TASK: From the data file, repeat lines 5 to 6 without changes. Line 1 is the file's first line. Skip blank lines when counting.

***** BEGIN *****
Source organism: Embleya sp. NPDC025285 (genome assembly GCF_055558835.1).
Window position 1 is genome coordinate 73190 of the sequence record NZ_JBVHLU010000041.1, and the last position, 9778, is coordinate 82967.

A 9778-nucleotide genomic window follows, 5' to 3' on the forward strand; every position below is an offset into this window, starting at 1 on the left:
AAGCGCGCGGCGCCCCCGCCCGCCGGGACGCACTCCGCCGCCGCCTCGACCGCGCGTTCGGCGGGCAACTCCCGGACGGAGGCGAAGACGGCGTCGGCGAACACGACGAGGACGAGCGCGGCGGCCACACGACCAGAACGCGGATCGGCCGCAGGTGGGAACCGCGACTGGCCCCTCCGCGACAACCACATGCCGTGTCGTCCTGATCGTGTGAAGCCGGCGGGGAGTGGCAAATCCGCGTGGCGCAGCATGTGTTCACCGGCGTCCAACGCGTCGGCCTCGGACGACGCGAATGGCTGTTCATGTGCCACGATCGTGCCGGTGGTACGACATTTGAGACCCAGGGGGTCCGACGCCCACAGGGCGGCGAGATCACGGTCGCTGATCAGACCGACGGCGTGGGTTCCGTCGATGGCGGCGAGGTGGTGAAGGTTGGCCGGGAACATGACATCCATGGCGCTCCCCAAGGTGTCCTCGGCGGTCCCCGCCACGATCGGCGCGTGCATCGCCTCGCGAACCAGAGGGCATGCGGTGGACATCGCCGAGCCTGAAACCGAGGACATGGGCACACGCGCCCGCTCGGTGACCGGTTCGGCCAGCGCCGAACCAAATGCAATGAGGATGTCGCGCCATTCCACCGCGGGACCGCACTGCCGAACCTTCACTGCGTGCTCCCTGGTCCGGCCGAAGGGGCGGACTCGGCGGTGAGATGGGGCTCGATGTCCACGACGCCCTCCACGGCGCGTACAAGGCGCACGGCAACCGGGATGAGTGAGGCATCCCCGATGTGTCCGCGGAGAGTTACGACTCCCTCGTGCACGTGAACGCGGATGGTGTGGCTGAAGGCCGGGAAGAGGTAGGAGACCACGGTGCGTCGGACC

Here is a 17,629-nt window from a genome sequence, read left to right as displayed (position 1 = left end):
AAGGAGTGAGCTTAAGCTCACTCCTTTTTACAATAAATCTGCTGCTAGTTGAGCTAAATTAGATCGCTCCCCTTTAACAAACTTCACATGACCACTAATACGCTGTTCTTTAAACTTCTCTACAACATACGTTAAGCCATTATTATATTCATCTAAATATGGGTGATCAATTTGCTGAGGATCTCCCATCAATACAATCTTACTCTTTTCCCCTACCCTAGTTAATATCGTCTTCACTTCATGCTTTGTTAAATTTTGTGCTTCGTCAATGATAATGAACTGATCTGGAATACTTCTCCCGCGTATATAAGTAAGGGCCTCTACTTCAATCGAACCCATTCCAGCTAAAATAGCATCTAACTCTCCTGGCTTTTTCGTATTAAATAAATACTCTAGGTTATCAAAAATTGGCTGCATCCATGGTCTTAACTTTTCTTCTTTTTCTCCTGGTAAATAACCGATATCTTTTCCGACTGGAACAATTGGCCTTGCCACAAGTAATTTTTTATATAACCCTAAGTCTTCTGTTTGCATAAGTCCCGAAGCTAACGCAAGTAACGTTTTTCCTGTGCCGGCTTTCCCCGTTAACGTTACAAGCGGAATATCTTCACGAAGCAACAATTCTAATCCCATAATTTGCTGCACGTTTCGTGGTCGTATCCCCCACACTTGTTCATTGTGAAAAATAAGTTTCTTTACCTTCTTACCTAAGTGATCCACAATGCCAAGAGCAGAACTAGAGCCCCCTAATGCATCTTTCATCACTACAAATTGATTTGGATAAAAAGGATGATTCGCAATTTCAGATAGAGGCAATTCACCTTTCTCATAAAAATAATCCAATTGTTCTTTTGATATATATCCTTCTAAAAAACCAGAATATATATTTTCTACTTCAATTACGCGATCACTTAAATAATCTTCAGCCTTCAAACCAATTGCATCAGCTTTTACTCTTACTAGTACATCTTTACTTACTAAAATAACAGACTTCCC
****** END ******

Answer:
Here is a 17,629-nt window from a genome sequence, read left to right as displayed (position 1 = left end):
AAGGAGTGAGCTTAAGCTCACTCCTTTTTACAATAAATCTGCTGCTAGTTGAGCTAAATTAGATCGCTCCCCTTTAACAAACTTCACATGACCACTAATACGCTGTTCTTTAAACTTCTCTACAACATACGTTAAGCCATTATTATATTCATCTAAATATGGGTGATCAATTTGCTGAGGATCTCCCATCAATACAATCTTACTCTTTTCCCCTACCCTAGTTAATATCGTCTTCACTTCATGCTTTGTTAAATTTTGTGCTTCGTCAATGATAATGAACTGATCTGGAATACTTCTCCCGCGTATATAAGTAAGGGCCTCTACTTCAATCGAACCCATTCCAGCTAAAATAGCATCTAACTCTCCTGGCTTTTTCGTATTAAATAAATACTCTAGGTTATCAAAAATTGGCTGCATCCATGGTCTTAACTTTTCTTCTTTTTCTCCTGGTAAATAACCGATATCTTTTCCGACTGGAACAATTGGCCTTGCCACAAGTAATTTTTTATATAACCCTAAGTCTTCTGTTTGCATAAGTCCCGAAGCTAACGCAAGTAACGTTTTTCCTGTGCCGGCTTTCCCCGTTAACGTTACAAGCGGAATATCTTCACGAAGCAACAATTCTAATCCCATAATTTGCTGCACGTTTCGTGGTCGTATCCCCCACACTTGTTCATTGTGAAAAATAAGTTTCTTTACCTTCTTACCTAAGTGATCCACAATGCCAAGAGCAGAACTAGAGCCCCCTAATGCATCTTTCATCACTACAAATTGATTTGGATAAAAAGGATGATTCGCAATTTCAGATAGAGGCAATTCACCTTTCTCATAAAAATAATCCAATTGTTCTTTTGATATATATCCTTCTAAAAAACCAGAATATATATTTTCTACTTCAATTACGCGATCACTTAAATAATCTTCAGCCTTCAAACCAATTGCATCAGCTTTTACTCTTACTAGTACATCTTTACTTACTAAAATAACAGACTTCCC